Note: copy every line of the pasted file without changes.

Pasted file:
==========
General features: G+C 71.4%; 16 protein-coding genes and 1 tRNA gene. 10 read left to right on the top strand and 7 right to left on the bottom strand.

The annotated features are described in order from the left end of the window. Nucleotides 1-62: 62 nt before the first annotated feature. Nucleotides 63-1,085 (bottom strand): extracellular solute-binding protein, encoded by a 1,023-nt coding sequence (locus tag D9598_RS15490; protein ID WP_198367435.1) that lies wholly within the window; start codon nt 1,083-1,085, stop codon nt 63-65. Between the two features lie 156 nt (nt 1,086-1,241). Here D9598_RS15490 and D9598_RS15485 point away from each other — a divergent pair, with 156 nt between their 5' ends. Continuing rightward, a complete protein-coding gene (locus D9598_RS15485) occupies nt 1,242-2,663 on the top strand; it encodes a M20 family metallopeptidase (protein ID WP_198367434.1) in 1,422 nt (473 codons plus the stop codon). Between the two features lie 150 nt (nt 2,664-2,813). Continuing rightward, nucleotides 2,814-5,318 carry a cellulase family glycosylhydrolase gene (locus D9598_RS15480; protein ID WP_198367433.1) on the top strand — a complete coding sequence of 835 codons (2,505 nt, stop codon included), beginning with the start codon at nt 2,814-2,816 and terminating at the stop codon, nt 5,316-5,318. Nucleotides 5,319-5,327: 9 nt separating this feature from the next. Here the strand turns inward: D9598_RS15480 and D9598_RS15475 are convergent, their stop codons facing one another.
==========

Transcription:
General features: G+C 71.4%; 16 protein-coding genes and 1 tRNA gene. 10 read left to right on the top strand and 7 right to left on the bottom strand.

The annotated features are described in order from the left end of the window. Nucleotides 1-62: 62 nt before the first annotated feature. Nucleotides 63-1,085 (bottom strand): extracellular solute-binding protein, encoded by a 1,023-nt coding sequence (locus tag D9598_RS15490; protein ID WP_198367435.1) that lies wholly within the window; start codon nt 1,083-1,085, stop codon nt 63-65. Between the two features lie 156 nt (nt 1,086-1,241). Here D9598_RS15490 and D9598_RS15485 point away from each other — a divergent pair, with 156 nt between their 5' ends. Continuing rightward, a complete protein-coding gene (locus D9598_RS15485) occupies nt 1,242-2,663 on the top strand; it encodes a M20 family metallopeptidase (protein ID WP_198367434.1) in 1,422 nt (473 codons plus the stop codon). Between the two features lie 150 nt (nt 2,664-2,813). Continuing rightward, nucleotides 2,814-5,318 carry a cellulase family glycosylhydrolase gene (locus D9598_RS15480; protein ID WP_198367433.1) on the top strand — a complete coding sequence of 835 codons (2,505 nt, stop codon included), beginning with the start codon at nt 2,814-2,816 and terminating at the stop codon, nt 5,316-5,318. Nucleotides 5,319-5,327: 9 nt separating this feature from the next. Here the strand turns inward: D9598_RS15480 and D9598_RS15475 are convergent, their stop codons facing one another.